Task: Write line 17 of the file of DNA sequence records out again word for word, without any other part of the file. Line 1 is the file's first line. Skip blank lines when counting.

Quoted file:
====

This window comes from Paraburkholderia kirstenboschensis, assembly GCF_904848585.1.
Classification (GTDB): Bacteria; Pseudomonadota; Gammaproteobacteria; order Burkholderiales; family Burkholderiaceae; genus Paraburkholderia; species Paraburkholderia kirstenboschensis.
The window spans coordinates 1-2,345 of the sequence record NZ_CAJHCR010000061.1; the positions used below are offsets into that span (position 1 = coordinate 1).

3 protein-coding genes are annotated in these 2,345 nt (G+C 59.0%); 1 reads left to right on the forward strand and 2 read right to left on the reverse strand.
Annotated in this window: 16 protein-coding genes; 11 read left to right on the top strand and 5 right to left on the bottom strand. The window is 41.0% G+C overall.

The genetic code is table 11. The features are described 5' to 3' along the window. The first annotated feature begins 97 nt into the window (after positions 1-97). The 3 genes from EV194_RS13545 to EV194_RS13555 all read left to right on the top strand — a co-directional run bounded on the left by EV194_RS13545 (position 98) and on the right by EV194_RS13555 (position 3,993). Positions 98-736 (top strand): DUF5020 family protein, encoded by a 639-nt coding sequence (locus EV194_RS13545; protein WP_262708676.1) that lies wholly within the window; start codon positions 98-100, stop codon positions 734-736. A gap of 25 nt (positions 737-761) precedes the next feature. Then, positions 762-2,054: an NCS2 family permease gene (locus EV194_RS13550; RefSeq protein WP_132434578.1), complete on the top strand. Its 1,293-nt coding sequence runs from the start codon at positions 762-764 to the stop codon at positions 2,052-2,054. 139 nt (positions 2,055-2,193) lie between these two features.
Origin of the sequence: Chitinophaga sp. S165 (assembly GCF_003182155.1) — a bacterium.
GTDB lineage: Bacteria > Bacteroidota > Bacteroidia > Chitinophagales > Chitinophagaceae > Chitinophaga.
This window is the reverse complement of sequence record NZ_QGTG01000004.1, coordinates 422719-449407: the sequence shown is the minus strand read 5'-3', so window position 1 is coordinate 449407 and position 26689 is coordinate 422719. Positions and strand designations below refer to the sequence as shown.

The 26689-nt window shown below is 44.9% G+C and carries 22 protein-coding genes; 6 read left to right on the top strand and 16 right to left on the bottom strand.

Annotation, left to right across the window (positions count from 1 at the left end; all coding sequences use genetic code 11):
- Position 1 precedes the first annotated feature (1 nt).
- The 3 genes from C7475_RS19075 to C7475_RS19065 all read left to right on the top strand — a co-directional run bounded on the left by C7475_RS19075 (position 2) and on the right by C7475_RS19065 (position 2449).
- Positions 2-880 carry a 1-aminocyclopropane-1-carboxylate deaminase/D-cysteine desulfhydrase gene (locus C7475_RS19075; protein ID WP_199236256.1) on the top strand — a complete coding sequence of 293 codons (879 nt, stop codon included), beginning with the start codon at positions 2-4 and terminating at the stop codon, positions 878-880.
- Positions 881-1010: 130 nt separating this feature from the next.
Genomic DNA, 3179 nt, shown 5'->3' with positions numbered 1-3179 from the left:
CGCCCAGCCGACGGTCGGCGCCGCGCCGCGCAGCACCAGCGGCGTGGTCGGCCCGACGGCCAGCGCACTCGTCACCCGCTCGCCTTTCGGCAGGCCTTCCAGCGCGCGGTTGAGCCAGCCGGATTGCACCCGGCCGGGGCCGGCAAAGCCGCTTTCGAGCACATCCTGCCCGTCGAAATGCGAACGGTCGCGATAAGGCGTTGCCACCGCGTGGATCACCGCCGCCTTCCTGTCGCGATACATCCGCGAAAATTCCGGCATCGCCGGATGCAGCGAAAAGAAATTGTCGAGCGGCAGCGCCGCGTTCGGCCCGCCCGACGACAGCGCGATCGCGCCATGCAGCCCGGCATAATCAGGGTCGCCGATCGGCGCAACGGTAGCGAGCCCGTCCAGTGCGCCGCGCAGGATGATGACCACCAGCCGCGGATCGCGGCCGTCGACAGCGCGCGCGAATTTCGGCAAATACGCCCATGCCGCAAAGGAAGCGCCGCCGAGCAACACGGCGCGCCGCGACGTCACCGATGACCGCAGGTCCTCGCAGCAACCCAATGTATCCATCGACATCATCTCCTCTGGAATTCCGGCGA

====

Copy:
CGCCCAGCCGACGGTCGGCGCCGCGCCGCGCAGCACCAGCGGCGTGGTCGGCCCGACGGCCAGCGCACTCGTCACCCGCTCGCCTTTCGGCAGGCCTTCCAGCGCGCGGTTGAGCCAGCCGGATTGCACCCGGCCGGGGCCGGCAAAGCCGCTTTCGAGCACATCCTGCCCGTCGAAATGCGAACGGTCGCGATAAGGCGTTGCCACCGCGTGGATCACCGCCGCCTTCCTGTCGCGATACATCCGCGAAAATTCCGGCATCGCCGGATGCAGCGAAAAGAAATTGTCGAGCGGCAGCGCCGCGTTCGGCCCGCCCGACGACAGCGCGATCGCGCCATGCAGCCCGGCATAATCAGGGTCGCCGATCGGCGCAACGGTAGCGAGCCCGTCCAGTGCGCCGCGCAGGATGATGACCACCAGCCGCGGATCGCGGCCGTCGACAGCGCGCGCGAATTTCGGCAAATACGCCCATGCCGCAAAGGAAGCGCCGCCGAGCAACACGGCGCGCCGCGACGTCACCGATGACCGCAGGTCCTCGCAGCAACCCAATGTATCCATCGACATCATCTCCTCTGGAATTCCGGCGA